September 28, 2021

Volume XI, Number 271

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September 27, 2021

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Epidemiologist Qualified to Testify in Medical Negligence Case

A Nevada District Court trial judge recently ruled that Michael Freeman, Ph.D., an epidemiologist, was qualified to testify in a medical malpractice case. Karosy v. Summerlin Hospital Medical Center, et al., Case No. A-12-660815-C (Clark County, Nevada D.C.). In this case, 16-month-old infant plaintiff was admitted to Summerlin Hospital with a diagnosis of pneumonia. When her condition worsened, she was ultimately intubated. During the course of care, plaintiff sustained severe brain damage. The defendants, through their experts, claimed that plaintiff’s severe brain damage was likely caused by plaintiff’s medical condition and not medical negligence.

Plaintiff retained Michael Freeman, Ph.D., an epidemiologist, who performed an expert analysis of defendants’ alternative theories of causation. Epidemiology is a particular branch of medicine which studies the patterns, causes, and effects of diseases and other factors relating to the health of the body. Dr. Freeman offered opinions in epidemiology and rebutted defendants’ expert’s opinions that the child’s brain damage was caused by plaintiff’s medical condition individually and/or in combination, rather than defendants’ alleged negligence.

Defendants filed a motion in limine to strike Dr. Freeman and argued that because Dr. Freeman was not a medical doctor, he was not qualified to give opinions as to breaches in the standard of care, medical causation, and life expectancy.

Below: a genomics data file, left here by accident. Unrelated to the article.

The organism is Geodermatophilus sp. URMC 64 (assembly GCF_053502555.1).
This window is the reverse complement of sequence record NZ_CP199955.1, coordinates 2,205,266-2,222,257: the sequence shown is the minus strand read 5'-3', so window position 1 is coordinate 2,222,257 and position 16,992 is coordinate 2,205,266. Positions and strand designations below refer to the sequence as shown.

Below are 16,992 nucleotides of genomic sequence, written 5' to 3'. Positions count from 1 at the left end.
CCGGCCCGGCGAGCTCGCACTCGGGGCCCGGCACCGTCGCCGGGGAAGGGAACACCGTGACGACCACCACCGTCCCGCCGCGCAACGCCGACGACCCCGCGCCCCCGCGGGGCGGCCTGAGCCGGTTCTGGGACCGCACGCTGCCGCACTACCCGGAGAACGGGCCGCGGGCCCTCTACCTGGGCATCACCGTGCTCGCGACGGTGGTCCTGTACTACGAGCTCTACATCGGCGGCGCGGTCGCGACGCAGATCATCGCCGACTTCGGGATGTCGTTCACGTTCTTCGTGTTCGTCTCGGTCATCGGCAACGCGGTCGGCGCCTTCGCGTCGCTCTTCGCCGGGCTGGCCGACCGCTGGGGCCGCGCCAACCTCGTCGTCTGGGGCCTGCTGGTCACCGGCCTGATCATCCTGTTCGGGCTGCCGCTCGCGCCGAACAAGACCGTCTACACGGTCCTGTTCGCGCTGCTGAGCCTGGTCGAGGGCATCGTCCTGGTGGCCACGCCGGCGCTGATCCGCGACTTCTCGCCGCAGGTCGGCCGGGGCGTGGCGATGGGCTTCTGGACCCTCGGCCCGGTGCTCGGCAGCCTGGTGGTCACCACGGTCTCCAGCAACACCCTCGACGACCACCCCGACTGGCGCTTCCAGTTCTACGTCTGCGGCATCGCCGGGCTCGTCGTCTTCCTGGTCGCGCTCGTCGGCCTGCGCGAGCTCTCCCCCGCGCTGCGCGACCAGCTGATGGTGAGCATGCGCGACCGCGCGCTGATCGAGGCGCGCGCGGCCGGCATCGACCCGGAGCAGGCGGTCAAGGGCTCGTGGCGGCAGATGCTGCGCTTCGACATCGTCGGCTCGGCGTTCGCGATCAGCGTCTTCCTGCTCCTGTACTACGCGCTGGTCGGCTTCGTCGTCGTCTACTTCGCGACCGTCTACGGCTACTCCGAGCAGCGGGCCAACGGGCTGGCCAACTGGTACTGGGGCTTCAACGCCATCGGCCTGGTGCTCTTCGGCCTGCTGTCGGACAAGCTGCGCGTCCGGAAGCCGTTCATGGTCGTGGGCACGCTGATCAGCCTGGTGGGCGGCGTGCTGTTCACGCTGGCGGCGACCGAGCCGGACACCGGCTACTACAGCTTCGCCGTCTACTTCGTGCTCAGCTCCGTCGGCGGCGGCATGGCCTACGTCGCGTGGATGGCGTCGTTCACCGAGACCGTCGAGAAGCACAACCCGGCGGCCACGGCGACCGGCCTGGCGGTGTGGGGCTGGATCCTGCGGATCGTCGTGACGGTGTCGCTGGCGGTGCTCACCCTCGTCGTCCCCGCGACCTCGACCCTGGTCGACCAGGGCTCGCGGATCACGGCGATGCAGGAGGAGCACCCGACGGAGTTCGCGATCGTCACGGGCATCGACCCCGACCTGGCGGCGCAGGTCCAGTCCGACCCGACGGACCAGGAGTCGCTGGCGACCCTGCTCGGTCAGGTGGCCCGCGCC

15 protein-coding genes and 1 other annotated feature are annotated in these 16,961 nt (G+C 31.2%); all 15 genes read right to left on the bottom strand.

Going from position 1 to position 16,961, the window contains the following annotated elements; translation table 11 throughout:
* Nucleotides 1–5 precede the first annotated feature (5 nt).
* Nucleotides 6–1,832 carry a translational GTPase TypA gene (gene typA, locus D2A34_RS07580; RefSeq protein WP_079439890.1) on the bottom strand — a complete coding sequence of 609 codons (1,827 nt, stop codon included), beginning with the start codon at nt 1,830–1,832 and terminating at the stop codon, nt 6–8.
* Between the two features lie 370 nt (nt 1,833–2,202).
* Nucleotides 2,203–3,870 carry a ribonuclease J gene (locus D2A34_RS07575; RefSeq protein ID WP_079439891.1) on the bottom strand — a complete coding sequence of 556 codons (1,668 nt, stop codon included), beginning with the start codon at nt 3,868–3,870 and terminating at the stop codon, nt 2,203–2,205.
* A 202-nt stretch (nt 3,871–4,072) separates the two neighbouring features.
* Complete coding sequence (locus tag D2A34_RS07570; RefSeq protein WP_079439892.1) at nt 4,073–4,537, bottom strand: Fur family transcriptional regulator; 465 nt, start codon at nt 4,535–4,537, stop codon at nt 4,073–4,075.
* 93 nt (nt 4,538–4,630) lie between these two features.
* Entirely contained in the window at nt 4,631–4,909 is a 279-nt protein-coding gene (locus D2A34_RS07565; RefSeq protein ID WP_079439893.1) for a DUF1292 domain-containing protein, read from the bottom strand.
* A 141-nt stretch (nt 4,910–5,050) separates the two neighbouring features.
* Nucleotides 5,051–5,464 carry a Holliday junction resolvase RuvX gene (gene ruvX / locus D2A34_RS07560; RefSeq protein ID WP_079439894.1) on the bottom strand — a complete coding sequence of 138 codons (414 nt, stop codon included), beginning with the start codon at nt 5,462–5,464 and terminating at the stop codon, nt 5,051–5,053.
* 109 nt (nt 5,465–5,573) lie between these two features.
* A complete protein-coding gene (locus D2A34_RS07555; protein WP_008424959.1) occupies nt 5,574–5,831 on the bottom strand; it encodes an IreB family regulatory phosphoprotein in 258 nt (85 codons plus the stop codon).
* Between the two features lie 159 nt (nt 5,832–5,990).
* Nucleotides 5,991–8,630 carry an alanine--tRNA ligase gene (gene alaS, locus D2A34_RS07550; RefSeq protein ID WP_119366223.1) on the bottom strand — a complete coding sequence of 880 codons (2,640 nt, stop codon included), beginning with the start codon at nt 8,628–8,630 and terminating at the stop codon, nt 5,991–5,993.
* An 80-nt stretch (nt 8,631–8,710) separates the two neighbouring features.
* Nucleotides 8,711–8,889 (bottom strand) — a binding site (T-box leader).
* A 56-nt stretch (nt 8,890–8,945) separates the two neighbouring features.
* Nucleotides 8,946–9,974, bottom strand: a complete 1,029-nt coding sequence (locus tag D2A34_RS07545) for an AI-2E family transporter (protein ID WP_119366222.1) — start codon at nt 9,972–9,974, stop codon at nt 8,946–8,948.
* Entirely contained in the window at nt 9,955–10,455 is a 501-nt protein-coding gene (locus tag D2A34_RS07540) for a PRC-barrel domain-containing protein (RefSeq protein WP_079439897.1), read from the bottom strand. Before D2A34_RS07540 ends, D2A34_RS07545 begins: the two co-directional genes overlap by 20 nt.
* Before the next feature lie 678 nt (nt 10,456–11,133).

In opposition, plaintiff’s counsel submitted Dr. Freeman’s curriculum vitae, which showed that Dr. Freeman is actively involved with researching, analyzing, and evaluating issues in epidemiology. Plaintiff’s counsel explained that although Dr. Freeman is not a medical doctor, as an epidemiologist, he has studied patterns of diseases and statistics.

The trial court, after reviewing all of the moving papers, denied defendants’ motion to bar Dr. Freeman. The court stated:

Despite defendants’ arguments to the contrary, Michael Freeman is in fact a doctor and an expert in his field of epidemiology. The value of his testimony is a question of weight and not admissibility and it is proper to allow plaintiff to present that testimony to the jury. Michael Freeman is qualified to testify within the scope of his field of expertise and defendant may cross-examine him. THEREFORE, the Court ordered defendants’ motion in limine to strike rebuttal expert Michael Freeman denied.

If you or a loved one were injured as a result of medical negligence, it is strongly recommended that you seek experienced counsel immediately.

COPYRIGHT © 2021, STARK & STARKNational Law Review, Volume VI, Number 47
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About this Author

Bruce Stern, Stark Law Firm, Spinal Cord Injuries, Litigation Law Attorney
Shareholder

Bruce H. Stern is a Shareholder and member of the Accident & Personal Injury Group, where he concentrates his practice in the area of traumatic brain and spinal cord injuries and wrongful death. In July 2004, Mr. Stern began publishing Traumatic Brain Injury Law Blog as a way to share his knowledge in the field of brain injury law. Additionally, Mr. Stern is the author of numerous articles and a frequent lecturer on the subject of traumatic brain injury litigation, evidence and trial techniques. He also co-authored a book entitled "Litigating Brain Injuries"...

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